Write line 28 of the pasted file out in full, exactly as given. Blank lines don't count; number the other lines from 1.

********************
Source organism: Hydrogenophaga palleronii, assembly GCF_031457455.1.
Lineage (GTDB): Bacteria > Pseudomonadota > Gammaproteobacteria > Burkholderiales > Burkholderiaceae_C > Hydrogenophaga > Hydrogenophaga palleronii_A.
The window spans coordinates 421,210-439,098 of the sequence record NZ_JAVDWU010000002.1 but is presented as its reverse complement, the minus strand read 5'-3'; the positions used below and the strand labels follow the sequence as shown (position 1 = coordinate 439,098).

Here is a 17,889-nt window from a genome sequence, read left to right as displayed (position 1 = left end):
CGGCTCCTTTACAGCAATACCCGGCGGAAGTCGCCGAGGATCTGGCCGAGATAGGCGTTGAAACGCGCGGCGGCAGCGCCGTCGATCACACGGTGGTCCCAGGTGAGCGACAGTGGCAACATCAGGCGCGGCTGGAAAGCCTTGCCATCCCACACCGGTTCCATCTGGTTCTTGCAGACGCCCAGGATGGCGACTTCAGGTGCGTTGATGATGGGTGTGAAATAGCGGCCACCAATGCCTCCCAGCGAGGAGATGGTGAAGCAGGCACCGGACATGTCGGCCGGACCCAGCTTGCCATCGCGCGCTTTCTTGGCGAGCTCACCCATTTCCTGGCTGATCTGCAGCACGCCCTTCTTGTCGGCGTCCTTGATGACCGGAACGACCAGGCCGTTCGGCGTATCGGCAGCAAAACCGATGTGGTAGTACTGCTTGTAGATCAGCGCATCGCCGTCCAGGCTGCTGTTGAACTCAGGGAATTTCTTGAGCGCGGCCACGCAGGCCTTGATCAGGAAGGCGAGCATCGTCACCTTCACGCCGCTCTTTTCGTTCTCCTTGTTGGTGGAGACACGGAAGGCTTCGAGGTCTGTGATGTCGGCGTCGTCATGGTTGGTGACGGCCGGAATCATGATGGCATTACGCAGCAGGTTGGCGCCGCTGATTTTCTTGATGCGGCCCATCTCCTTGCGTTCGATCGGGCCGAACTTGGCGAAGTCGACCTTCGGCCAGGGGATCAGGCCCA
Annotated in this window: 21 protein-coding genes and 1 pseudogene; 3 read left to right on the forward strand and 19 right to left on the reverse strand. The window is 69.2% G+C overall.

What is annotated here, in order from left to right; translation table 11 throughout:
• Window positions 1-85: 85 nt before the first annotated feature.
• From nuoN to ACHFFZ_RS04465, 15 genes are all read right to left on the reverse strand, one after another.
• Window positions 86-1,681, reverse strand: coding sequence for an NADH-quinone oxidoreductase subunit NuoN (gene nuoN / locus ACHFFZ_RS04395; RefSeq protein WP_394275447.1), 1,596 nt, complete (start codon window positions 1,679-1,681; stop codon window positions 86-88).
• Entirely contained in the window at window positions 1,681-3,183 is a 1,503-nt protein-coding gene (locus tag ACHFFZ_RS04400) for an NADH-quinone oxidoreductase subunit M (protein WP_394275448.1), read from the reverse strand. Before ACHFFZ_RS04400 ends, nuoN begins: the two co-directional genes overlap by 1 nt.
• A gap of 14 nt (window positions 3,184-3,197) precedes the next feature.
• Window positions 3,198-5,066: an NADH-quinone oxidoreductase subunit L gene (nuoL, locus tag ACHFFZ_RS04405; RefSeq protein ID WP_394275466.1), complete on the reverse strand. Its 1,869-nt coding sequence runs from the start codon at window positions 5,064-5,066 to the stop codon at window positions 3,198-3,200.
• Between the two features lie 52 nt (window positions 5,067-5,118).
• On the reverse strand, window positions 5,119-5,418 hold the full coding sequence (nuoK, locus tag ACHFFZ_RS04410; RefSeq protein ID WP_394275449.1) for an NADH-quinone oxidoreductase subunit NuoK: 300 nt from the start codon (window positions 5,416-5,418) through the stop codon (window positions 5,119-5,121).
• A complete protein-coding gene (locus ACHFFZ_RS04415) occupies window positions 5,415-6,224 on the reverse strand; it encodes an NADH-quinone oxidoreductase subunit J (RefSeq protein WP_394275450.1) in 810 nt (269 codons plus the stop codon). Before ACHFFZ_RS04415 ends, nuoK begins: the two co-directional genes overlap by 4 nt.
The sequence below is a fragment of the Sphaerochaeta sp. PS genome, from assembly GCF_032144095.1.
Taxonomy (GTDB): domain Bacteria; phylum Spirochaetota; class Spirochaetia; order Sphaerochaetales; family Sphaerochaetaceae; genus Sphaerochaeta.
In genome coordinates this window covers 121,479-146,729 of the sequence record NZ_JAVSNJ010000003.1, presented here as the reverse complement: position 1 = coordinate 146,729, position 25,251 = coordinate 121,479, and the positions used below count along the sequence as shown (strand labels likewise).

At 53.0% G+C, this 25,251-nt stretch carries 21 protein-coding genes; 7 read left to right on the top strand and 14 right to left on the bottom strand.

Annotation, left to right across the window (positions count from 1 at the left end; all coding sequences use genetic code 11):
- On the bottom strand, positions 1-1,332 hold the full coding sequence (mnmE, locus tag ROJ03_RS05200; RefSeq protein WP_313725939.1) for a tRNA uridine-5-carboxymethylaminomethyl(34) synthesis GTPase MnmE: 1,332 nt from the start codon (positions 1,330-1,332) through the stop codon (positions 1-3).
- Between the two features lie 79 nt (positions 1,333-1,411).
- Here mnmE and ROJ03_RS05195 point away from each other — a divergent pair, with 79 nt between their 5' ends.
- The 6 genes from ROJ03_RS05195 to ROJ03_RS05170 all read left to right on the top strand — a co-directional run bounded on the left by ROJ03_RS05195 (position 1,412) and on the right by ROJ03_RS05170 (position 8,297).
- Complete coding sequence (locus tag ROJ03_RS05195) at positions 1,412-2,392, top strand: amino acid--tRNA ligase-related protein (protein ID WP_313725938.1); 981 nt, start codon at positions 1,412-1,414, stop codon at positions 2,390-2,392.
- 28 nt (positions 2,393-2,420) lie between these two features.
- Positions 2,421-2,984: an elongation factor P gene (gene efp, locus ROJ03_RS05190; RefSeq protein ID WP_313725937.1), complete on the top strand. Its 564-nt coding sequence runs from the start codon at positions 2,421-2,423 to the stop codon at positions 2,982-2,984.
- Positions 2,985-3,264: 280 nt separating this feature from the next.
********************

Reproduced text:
- Positions 2,421-2,984: an elongation factor P gene (gene efp, locus ROJ03_RS05190; RefSeq protein ID WP_313725937.1), complete on the top strand. Its 564-nt coding sequence runs from the start codon at positions 2,421-2,423 to the stop codon at positions 2,982-2,984.